Here is a link to my Wednesday column about the Warriors’ new and improved D. The full text runs below:

OAKLAND — Remember when Stephen Curry made Russell Westbrook look doofus-like Monday night? There was Curry’s behind-the-back dribble. There was Westbrook frozen like a marble statue. There was Curry driving to the hoop for the easy layup.

Well, forget that play. What you saw merely was the end of things — and you’ve seen Curry do it a million times. What preceded the behind-the-back shenanigans was the real news, the new news.

Westbrook, a hot shooter and all-around terrific player, tried to take a shot. Curry was all over him. Curry made his life miserable. Westbrook took the shot anyway. Missed. Curry forced him to miss. Curry grabbed the rebound. Curry dribbled down the right side and proceeded to fake out Westbrook with the behind-the-back magic and what came after.

So, what are we talking about today?

Defense. Just defense.

We all know the Warriors are one heck of a team. We all know they can ring up numbers like a cash register gone berserk. What’s new this season is their defense, their D, their ability to just say no.

Credit former coach Mark Jackson with instilling the idea of defense. Credit Steve Kerr and his staff for the full flowering of the idea.

Case in point. Curry. Not that he was a defensive liability. But he was no brick wall, either. Last season, he didn’t guard the opponent’s point guard. Klay Thompson did. Curry guarded the 2 guard or the small forward, whoever was the weakest. The Warriors were always making adjustments to help Curry, always compensating for him.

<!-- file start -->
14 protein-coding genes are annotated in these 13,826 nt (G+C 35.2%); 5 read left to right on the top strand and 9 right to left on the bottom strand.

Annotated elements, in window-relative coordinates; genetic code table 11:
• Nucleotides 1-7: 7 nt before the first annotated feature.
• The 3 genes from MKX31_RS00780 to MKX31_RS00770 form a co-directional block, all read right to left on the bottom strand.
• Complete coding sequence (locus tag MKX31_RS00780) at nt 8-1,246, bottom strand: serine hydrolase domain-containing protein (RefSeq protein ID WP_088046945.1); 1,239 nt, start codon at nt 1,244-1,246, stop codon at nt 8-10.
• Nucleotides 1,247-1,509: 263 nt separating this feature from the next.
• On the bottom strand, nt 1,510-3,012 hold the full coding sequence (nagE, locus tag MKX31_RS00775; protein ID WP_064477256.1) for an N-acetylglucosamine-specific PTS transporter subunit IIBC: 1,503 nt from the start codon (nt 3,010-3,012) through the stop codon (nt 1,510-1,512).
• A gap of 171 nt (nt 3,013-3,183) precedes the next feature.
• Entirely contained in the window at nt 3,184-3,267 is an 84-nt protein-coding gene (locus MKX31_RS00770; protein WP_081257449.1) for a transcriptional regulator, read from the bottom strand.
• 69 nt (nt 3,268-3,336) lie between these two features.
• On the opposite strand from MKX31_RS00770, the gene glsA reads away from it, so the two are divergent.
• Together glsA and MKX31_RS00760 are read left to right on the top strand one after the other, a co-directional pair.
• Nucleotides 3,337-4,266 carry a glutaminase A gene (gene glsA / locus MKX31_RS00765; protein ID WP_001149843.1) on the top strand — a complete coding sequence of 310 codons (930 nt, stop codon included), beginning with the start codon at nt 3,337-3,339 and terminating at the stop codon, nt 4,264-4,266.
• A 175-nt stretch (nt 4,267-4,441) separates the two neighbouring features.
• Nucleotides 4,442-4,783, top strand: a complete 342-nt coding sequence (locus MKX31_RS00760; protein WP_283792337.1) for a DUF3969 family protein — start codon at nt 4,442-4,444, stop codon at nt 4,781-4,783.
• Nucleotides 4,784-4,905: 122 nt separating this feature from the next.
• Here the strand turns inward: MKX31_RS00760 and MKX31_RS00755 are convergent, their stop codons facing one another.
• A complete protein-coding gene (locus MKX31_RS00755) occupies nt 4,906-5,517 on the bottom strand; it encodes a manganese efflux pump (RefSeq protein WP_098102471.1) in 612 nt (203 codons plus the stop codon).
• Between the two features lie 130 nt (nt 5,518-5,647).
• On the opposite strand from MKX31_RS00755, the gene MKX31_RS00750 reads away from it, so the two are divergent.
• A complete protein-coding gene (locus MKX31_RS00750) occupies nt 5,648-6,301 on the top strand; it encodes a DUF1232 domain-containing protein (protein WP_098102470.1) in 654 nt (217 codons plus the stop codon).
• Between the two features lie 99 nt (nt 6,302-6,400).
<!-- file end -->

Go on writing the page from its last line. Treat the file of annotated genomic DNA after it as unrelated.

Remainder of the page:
Not how you want your superstar to be.

This season, Curry guards the opponent’s point guard. Started Monday’s game on Westbrook. Made Westbrook’s existence hell. Westbrook sank 5 of 21 shots. Pure hell.

Here is Curry at Tuesday’s workout talking about his new mentality: “We understand (defense) is going to help us win games in the playoffs, help us get through, hopefully, a lot of playoff series. It has been a focus. It has been something we’ve seen the results of. There is no other reinforcement we need to understand how important it is.”

And that means Curry is now a two-way player. He used to be, more a less, an offensive star — that gorgeous jumper, swish — and a supporting player on defense. Now, he’s one of the tough guys. He puts out effort on offense and refuses to rest on defense. And the Warriors have become what you see.

Draymond Green is a flat-out great defender. You can’t keep him off the court he’s so good. He can guard the point guard. He can guard the center. He can guard all five positions. An opponent can make him switch to guarding a guard, forward or center and the opponent still can’t take advantage of him.

In one sequence from last season’s playoffs against the Clippers, he took the ball away from big Blake Griffin and then defended point guard Chris Paul the next play.

Here is Green on playing defense: “When I’m guarding someone, I don’t want them to score. When they score, it bothers me no matter who it is. Defense is completely an attitude. If you want to do it, you’ll figure it out.”

How does he feel if a player blows past him and scores?